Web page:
The Mercury Prize and BRITs Are Changing Their Rules, Thanks to Rina Sawayama

The British-Japanese pop singer spoke out in 2020 about a little-known nationality clause that made UK residents ineligible for the awards.
Rina Sawayama
Rina Sawayama. Photo: Hendrik Schneider

The Mercury Prize and BRIT Awards have revised their eligibility criteria to allow UK residents to enter the prestigious music competitions, following widespread criticism that the previous rules were exclusionary and othering.

In July of 2020, British-Japanese pop singer Rina Sawayama told VICE UK in an exclusive interview that she had been barred from entering the Mercury Prize after being told that it was only open to those with British citizenship. Sawayama has lived in the UK for 26 years after moving to London as a child, and is signed to the British music label Dirty Hit. The hashtag #SAWAYAMAISBRITISH subsequently trended on Twitter.


“I’m over the moon to share the news that following a number of conversations the BPI has decided to change the rules of eligibility for all nominees for the BRIT Awards and Mercury Prize,” Sawayama posted on Instagram on Wednesday.

Musicians who have been resident in the UK for five years are now eligible to apply for both awards, which are run by the music industry body BPI. This means that Sawayama is now eligible for the Rising Star Award at the BRITs.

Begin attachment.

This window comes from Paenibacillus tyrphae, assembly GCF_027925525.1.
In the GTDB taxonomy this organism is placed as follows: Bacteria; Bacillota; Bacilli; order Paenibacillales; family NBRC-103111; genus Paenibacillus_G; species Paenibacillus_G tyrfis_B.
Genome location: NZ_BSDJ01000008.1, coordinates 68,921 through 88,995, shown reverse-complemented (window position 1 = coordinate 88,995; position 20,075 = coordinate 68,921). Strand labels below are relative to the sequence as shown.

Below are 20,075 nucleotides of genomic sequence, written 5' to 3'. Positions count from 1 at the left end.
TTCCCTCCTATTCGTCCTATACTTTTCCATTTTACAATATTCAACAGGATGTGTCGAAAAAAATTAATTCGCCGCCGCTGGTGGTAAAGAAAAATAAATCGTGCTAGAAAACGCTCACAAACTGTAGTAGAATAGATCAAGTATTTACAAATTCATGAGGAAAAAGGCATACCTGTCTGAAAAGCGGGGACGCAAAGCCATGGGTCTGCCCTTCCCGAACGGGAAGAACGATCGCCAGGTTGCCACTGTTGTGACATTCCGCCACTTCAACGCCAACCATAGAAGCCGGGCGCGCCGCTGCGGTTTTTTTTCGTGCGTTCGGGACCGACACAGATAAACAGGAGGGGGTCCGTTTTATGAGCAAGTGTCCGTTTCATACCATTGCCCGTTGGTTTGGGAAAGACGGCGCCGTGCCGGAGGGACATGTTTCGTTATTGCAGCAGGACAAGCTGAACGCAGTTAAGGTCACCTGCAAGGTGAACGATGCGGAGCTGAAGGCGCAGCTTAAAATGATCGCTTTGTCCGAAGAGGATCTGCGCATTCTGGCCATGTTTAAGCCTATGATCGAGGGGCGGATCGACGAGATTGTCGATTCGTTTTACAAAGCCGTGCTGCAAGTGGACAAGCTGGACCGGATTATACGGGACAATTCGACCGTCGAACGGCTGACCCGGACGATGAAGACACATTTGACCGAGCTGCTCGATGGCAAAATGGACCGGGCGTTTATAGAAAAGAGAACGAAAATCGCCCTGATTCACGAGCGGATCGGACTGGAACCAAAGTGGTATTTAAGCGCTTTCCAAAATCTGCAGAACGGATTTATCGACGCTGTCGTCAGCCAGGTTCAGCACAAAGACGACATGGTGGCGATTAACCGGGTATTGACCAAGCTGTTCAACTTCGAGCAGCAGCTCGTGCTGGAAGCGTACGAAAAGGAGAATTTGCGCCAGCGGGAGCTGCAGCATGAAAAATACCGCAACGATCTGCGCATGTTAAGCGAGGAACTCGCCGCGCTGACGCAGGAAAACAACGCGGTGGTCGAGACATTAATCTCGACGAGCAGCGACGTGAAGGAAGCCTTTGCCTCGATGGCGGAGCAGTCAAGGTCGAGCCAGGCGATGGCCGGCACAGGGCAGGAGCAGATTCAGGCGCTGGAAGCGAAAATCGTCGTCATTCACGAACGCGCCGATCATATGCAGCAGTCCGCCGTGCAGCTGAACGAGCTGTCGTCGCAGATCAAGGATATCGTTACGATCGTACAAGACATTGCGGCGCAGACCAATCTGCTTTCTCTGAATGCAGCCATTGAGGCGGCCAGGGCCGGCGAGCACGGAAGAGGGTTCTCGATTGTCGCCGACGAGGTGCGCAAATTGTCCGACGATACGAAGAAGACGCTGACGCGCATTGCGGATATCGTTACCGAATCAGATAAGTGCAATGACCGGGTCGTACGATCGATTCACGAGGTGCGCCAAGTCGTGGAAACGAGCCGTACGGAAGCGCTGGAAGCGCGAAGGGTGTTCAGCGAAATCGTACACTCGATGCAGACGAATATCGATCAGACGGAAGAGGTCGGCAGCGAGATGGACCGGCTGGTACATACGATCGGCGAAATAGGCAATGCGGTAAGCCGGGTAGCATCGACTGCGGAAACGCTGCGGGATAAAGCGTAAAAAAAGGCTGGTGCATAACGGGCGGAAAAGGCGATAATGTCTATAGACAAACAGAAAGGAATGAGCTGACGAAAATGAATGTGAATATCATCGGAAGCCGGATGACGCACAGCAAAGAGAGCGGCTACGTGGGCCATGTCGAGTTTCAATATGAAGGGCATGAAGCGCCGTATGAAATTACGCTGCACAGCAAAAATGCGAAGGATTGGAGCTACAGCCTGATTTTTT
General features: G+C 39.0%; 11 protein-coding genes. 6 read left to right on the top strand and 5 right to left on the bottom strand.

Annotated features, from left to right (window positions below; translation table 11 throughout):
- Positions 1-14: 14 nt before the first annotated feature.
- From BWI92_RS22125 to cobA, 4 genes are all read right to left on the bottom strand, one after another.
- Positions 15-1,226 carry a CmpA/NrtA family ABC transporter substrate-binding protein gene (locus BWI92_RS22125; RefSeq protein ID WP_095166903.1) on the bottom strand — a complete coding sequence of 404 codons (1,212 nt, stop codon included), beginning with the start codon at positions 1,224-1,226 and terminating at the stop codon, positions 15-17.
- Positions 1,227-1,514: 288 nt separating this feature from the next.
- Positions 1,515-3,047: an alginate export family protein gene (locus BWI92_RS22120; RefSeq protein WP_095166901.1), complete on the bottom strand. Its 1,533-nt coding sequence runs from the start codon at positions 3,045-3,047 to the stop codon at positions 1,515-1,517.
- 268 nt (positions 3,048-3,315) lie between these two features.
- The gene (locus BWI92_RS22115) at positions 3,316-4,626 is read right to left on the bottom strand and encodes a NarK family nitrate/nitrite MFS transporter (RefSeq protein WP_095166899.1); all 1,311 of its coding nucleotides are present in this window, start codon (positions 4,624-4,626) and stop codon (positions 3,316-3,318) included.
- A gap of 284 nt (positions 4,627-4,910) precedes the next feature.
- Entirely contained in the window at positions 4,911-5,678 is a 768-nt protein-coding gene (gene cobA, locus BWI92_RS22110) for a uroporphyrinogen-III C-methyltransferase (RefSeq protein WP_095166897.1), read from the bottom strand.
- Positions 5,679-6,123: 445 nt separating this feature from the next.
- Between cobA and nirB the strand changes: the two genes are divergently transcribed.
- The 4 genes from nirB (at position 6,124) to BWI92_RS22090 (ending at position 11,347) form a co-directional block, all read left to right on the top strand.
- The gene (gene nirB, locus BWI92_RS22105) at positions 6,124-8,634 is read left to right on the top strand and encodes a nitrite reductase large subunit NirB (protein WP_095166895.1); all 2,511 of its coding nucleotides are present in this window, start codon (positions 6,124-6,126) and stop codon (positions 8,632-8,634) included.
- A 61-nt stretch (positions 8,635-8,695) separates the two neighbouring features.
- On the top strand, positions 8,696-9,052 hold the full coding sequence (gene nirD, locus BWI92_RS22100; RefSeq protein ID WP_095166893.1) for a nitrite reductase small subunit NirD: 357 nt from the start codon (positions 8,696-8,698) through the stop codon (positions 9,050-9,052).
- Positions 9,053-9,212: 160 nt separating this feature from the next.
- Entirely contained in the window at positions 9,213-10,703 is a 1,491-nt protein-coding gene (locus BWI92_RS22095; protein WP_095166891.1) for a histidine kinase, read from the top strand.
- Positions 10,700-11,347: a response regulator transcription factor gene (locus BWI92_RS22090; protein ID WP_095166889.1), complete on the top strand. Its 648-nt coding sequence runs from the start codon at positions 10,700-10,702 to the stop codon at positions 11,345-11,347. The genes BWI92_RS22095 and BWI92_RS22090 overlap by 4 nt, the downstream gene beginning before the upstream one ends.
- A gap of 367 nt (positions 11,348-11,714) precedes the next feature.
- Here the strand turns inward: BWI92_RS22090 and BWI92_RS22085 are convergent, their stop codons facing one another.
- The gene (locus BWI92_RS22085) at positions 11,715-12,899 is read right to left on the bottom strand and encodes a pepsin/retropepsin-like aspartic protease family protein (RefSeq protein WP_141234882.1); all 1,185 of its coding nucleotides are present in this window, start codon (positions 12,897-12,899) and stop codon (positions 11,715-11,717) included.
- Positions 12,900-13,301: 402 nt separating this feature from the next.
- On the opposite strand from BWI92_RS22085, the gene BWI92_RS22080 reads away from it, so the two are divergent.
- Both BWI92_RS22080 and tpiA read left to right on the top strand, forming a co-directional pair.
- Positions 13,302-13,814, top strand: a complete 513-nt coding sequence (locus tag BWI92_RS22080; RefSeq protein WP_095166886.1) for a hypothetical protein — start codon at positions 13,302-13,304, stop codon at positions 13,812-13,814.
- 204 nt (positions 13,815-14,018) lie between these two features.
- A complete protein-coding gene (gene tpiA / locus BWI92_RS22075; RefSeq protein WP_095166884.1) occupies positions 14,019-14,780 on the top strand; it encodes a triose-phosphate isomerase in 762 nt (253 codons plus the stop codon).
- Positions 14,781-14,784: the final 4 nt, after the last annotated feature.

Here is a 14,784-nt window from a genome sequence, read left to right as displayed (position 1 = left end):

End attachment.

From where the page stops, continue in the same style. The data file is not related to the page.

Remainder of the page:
Sawayama told VICE UK: “I found out this week that it was confirmed, but it’s been a couple of months since Ged [Doherty, the BPI chairman] and I chatted. Understandably these things take time, rule changes have to be approved and go through a whole process.

“I’m so, so relieved and happy that the BPI went above and beyond what I’d hoped for. I really hope this gives artists hope and gives validity to the hard work British artists all put in, irrespective of nationality. I’m just so happy!”

On Instagram and Twitter, the musician thanked those who shared the #SAWAYAMAISBRITISH campaign for “igniting this important conversation about Britishness”.

“In my 26th year of living in the UK,” she added, “I’m so proud that I can help make this systemic change for future generations, so that in years to come we can see a more diverse definition of British musical excellence.”